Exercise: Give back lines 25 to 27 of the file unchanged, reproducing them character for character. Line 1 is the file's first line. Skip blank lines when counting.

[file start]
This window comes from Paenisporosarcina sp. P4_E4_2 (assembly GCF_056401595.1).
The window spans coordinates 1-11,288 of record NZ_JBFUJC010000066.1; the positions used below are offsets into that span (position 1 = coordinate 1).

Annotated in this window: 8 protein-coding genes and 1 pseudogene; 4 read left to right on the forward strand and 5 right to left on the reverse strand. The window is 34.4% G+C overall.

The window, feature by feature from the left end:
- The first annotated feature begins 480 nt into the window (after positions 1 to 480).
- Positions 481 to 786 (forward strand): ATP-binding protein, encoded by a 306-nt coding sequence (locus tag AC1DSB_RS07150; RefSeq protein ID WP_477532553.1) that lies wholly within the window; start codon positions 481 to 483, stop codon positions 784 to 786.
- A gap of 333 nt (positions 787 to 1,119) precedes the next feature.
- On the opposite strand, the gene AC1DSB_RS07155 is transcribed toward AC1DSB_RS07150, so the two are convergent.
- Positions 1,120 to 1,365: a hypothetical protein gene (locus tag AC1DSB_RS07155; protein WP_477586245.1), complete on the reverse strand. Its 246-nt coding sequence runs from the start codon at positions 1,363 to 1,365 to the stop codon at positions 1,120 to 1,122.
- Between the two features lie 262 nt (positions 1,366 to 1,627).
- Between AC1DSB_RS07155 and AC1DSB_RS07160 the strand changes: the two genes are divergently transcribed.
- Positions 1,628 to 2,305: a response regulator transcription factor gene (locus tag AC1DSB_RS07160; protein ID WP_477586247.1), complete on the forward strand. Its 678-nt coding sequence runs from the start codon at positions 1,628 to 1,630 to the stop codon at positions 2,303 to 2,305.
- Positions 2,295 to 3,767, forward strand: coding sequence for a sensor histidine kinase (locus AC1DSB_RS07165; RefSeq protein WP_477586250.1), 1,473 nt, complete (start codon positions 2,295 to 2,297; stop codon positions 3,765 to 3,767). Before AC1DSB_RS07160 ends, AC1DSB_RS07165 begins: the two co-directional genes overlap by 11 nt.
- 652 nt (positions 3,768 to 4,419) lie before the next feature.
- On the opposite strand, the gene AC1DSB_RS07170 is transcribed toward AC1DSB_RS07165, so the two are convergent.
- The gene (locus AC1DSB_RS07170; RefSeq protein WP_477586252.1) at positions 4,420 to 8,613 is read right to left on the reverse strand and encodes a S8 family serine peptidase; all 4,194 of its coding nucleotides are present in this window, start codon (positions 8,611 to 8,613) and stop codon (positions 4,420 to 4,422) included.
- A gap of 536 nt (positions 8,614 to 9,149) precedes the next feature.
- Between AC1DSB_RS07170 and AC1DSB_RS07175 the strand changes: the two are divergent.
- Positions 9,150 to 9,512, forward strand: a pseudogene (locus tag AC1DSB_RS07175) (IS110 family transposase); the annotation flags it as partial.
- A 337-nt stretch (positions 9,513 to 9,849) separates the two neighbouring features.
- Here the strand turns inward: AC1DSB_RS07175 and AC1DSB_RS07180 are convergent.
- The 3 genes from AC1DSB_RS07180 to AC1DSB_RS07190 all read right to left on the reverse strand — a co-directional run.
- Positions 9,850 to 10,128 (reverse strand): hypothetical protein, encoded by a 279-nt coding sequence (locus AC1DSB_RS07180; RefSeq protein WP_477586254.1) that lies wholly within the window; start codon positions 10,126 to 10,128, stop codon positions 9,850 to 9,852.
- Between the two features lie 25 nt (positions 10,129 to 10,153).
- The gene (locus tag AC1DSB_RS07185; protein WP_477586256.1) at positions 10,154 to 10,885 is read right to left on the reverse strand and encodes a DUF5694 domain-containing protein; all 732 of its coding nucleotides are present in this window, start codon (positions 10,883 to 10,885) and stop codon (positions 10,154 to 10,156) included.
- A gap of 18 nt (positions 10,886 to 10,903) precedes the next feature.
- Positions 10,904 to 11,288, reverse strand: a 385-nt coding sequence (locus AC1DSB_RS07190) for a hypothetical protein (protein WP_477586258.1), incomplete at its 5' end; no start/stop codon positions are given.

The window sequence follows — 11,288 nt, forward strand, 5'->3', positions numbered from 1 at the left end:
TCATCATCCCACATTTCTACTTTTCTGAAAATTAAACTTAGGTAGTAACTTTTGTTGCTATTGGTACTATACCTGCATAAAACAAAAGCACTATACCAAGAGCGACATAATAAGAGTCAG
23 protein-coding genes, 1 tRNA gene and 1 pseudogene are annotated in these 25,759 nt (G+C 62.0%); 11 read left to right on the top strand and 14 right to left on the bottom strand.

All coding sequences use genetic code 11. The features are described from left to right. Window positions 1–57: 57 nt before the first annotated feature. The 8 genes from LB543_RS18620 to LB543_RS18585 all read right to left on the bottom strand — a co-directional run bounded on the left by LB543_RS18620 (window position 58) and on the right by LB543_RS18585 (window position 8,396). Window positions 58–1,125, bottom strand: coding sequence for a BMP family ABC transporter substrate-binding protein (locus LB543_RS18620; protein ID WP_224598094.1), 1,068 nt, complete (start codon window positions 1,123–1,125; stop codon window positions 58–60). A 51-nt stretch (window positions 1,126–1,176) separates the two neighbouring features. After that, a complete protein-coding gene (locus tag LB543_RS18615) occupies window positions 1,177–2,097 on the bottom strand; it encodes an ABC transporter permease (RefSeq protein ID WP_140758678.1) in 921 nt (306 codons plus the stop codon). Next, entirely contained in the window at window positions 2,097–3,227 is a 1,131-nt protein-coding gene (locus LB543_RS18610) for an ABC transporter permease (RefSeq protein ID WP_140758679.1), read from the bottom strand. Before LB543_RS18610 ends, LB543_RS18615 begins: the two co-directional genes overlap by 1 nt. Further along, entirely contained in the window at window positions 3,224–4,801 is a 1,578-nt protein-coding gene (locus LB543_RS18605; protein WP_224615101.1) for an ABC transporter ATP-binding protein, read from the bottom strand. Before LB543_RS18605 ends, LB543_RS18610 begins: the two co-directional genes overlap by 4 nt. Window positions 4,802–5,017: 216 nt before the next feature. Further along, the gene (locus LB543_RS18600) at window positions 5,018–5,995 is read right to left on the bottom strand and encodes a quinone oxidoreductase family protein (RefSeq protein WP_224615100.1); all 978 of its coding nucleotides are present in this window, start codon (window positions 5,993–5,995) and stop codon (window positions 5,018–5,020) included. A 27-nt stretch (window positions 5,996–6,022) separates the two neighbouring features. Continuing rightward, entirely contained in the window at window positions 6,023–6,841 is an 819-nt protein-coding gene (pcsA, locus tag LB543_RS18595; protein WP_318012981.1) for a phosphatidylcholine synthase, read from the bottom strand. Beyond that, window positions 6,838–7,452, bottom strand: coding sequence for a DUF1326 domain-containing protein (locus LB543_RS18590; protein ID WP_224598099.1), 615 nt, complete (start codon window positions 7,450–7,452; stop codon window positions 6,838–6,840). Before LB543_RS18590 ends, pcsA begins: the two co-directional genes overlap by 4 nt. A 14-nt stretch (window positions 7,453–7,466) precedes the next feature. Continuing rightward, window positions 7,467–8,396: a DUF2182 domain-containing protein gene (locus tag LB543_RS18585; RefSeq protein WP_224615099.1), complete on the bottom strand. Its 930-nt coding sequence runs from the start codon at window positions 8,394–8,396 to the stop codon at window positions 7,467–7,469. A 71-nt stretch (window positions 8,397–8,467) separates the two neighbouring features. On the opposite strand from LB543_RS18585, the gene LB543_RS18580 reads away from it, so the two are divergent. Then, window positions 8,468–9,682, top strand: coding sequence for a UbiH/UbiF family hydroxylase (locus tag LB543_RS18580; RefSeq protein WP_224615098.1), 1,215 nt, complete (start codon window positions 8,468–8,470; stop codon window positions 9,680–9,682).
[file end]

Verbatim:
- The gene (locus tag AC1DSB_RS07185; protein WP_477586256.1) at positions 10,154 to 10,885 is read right to left on the reverse strand and encodes a DUF5694 domain-containing protein; all 732 of its coding nucleotides are present in this window, start codon (positions 10,883 to 10,885) and stop codon (positions 10,154 to 10,156) included.
- A gap of 18 nt (positions 10,886 to 10,903) precedes the next feature.
- Positions 10,904 to 11,288, reverse strand: a 385-nt coding sequence (locus AC1DSB_RS07190) for a hypothetical protein (protein WP_477586258.1), incomplete at its 5' end; no start/stop codon positions are given.